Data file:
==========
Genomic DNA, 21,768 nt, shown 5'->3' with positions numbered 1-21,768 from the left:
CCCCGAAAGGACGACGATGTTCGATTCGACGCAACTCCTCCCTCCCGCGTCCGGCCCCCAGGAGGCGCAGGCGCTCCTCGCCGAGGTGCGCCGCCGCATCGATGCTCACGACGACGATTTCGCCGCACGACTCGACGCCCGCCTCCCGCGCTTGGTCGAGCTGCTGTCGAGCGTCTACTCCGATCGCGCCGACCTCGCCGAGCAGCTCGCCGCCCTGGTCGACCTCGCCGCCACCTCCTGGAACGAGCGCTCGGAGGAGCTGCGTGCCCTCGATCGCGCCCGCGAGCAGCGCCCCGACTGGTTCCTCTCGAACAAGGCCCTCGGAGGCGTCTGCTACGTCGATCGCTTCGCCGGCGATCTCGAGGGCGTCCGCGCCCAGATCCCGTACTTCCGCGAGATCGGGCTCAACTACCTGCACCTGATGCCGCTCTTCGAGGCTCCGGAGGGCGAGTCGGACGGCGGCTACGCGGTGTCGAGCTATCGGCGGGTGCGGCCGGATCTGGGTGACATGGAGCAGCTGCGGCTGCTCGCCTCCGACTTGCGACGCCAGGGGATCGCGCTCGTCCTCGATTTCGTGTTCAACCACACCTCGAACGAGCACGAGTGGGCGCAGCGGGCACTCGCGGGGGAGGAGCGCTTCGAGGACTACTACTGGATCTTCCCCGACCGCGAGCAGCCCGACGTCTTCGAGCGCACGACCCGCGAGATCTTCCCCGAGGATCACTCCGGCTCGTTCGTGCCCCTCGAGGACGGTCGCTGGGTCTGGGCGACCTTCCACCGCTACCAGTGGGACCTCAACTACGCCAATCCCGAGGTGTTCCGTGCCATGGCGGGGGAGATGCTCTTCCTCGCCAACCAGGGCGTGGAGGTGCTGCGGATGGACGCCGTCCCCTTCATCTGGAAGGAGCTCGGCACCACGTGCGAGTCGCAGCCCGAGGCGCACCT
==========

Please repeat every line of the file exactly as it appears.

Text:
Genomic DNA, 21,768 nt, shown 5'->3' with positions numbered 1-21,768 from the left:
CCCCGAAAGGACGACGATGTTCGATTCGACGCAACTCCTCCCTCCCGCGTCCGGCCCCCAGGAGGCGCAGGCGCTCCTCGCCGAGGTGCGCCGCCGCATCGATGCTCACGACGACGATTTCGCCGCACGACTCGACGCCCGCCTCCCGCGCTTGGTCGAGCTGCTGTCGAGCGTCTACTCCGATCGCGCCGACCTCGCCGAGCAGCTCGCCGCCCTGGTCGACCTCGCCGCCACCTCCTGGAACGAGCGCTCGGAGGAGCTGCGTGCCCTCGATCGCGCCCGCGAGCAGCGCCCCGACTGGTTCCTCTCGAACAAGGCCCTCGGAGGCGTCTGCTACGTCGATCGCTTCGCCGGCGATCTCGAGGGCGTCCGCGCCCAGATCCCGTACTTCCGCGAGATCGGGCTCAACTACCTGCACCTGATGCCGCTCTTCGAGGCTCCGGAGGGCGAGTCGGACGGCGGCTACGCGGTGTCGAGCTATCGGCGGGTGCGGCCGGATCTGGGTGACATGGAGCAGCTGCGGCTGCTCGCCTCCGACTTGCGACGCCAGGGGATCGCGCTCGTCCTCGATTTCGTGTTCAACCACACCTCGAACGAGCACGAGTGGGCGCAGCGGGCACTCGCGGGGGAGGAGCGCTTCGAGGACTACTACTGGATCTTCCCCGACCGCGAGCAGCCCGACGTCTTCGAGCGCACGACCCGCGAGATCTTCCCCGAGGATCACTCCGGCTCGTTCGTGCCCCTCGAGGACGGTCGCTGGGTCTGGGCGACCTTCCACCGCTACCAGTGGGACCTCAACTACGCCAATCCCGAGGTGTTCCGTGCCATGGCGGGGGAGATGCTCTTCCTCGCCAACCAGGGCGTGGAGGTGCTGCGGATGGACGCCGTCCCCTTCATCTGGAAGGAGCTCGGCACCACGTGCGAGTCGCAGCCCGAGGCGCACCT